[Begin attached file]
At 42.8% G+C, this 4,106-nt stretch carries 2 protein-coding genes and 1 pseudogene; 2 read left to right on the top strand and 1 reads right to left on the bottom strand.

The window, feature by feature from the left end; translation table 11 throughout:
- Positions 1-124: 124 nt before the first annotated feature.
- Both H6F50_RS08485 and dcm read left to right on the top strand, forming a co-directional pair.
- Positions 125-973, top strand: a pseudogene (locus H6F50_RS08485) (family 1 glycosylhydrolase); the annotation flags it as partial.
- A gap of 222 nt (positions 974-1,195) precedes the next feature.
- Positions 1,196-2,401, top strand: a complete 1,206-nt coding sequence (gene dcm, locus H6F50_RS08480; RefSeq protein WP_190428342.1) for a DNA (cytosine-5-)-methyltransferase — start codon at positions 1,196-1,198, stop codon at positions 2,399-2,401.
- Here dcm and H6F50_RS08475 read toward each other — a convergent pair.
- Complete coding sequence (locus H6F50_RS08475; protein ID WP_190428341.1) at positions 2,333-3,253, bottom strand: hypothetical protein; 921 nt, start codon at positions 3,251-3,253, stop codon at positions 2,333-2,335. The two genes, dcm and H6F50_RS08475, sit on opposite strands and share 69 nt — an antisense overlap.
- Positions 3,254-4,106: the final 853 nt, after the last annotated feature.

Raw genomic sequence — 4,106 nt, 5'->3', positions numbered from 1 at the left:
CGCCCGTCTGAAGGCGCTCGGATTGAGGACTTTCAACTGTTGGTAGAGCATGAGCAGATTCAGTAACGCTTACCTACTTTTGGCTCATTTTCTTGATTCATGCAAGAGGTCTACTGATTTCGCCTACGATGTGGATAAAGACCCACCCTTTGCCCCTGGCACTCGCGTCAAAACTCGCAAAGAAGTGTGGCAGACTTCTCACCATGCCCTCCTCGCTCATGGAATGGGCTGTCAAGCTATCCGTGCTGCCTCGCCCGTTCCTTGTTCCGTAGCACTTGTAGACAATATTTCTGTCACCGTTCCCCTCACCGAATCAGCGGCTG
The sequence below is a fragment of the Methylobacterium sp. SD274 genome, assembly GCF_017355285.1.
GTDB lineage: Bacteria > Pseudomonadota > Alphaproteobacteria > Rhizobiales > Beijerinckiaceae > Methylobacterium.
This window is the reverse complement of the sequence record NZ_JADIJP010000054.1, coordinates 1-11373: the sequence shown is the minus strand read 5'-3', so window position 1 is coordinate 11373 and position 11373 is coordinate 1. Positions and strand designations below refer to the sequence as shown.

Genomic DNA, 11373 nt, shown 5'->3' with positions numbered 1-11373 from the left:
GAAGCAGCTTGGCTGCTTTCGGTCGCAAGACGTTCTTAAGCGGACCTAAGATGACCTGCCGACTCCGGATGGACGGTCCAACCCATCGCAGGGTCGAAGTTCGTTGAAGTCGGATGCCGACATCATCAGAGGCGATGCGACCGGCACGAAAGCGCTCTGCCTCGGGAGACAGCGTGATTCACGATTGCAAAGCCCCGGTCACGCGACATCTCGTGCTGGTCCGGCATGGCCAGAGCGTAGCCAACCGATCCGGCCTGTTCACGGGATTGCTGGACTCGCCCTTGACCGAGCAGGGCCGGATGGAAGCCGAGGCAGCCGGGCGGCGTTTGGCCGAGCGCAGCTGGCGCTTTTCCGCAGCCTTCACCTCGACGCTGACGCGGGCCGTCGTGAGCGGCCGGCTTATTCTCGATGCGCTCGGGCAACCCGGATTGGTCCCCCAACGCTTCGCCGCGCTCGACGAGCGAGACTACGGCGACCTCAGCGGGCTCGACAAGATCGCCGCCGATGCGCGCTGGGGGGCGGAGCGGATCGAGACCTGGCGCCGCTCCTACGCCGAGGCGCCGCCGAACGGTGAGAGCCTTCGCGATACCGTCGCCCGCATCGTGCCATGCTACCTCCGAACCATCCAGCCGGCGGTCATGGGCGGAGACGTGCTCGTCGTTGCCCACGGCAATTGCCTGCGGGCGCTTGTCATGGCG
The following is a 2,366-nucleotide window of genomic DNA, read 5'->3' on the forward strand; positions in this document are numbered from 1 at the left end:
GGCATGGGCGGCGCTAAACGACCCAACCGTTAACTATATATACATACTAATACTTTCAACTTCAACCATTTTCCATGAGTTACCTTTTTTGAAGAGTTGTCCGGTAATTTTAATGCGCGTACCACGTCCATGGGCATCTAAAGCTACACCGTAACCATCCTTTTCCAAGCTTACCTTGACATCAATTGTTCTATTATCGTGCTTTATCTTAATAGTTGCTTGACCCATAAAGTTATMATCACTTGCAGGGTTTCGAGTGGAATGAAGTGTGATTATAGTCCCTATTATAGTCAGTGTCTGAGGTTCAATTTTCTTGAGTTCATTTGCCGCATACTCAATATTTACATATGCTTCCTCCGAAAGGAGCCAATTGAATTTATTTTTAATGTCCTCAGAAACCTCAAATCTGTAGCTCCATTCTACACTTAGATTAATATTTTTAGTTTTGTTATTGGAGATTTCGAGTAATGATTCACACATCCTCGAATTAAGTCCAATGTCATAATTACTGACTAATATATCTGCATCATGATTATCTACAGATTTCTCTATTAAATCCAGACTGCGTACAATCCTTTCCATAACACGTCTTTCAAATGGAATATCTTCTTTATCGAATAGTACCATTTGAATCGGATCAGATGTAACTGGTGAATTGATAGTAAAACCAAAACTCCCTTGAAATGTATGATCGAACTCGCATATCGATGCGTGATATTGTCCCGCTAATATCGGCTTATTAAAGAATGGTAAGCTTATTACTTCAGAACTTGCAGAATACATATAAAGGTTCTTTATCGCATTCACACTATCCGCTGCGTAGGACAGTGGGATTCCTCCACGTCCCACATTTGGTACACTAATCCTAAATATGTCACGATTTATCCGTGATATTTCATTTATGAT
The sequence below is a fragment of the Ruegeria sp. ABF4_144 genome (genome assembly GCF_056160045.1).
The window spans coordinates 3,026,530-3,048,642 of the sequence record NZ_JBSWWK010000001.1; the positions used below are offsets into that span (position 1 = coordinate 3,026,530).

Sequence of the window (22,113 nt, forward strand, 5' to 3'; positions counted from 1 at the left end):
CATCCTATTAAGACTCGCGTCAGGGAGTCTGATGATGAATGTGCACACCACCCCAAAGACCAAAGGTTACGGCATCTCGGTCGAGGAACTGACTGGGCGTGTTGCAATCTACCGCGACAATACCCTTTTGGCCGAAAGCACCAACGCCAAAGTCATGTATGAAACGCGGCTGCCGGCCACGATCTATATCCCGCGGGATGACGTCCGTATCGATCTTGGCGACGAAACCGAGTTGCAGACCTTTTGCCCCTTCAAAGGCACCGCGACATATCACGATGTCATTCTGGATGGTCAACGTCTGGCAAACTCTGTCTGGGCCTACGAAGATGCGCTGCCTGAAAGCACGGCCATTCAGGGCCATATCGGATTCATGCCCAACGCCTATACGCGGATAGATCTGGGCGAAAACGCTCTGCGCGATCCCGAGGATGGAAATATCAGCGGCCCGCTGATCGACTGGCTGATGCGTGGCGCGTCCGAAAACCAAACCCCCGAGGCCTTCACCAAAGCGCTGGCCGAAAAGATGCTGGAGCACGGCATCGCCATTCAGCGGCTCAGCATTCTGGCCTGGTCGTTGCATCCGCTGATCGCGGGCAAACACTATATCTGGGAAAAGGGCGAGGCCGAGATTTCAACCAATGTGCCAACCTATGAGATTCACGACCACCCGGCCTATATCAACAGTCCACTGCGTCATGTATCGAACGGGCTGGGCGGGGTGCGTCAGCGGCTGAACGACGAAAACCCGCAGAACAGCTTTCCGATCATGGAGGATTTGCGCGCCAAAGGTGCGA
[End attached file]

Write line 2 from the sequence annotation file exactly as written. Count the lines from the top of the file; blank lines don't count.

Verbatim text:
The window, feature by feature from the left end; translation table 11 throughout: